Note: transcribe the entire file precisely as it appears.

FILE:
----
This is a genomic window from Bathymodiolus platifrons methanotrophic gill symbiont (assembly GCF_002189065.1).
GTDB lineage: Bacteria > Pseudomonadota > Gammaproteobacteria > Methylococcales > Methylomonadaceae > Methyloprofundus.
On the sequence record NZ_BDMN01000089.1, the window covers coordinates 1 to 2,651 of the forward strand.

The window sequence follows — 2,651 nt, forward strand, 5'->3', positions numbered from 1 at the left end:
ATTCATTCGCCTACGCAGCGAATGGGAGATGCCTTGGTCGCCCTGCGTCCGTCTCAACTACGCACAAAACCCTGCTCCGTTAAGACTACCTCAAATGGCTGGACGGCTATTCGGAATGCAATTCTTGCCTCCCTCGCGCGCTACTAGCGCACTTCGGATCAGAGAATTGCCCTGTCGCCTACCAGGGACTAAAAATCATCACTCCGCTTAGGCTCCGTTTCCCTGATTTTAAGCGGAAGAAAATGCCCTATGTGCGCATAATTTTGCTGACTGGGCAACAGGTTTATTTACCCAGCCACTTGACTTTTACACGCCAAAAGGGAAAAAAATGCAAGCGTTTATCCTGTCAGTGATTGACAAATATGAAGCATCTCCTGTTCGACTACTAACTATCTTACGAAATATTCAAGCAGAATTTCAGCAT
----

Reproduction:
This is a genomic window from Bathymodiolus platifrons methanotrophic gill symbiont (assembly GCF_002189065.1).
GTDB lineage: Bacteria > Pseudomonadota > Gammaproteobacteria > Methylococcales > Methylomonadaceae > Methyloprofundus.
On the sequence record NZ_BDMN01000089.1, the window covers coordinates 1 to 2,651 of the forward strand.

The window sequence follows — 2,651 nt, forward strand, 5'->3', positions numbered from 1 at the left end:
ATTCATTCGCCTACGCAGCGAATGGGAGATGCCTTGGTCGCCCTGCGTCCGTCTCAACTACGCACAAAACCCTGCTCCGTTAAGACTACCTCAAATGGCTGGACGGCTATTCGGAATGCAATTCTTGCCTCCCTCGCGCGCTACTAGCGCACTTCGGATCAGAGAATTGCCCTGTCGCCTACCAGGGACTAAAAATCATCACTCCGCTTAGGCTCCGTTTCCCTGATTTTAAGCGGAAGAAAATGCCCTATGTGCGCATAATTTTGCTGACTGGGCAACAGGTTTATTTACCCAGCCACTTGACTTTTACACGCCAAAAGGGAAAAAAATGCAAGCGTTTATCCTGTCAGTGATTGACAAATATGAAGCATCTCCTGTTCGACTACTAACTATCTTACGAAATATTCAAGCAGAATTTCAGCAT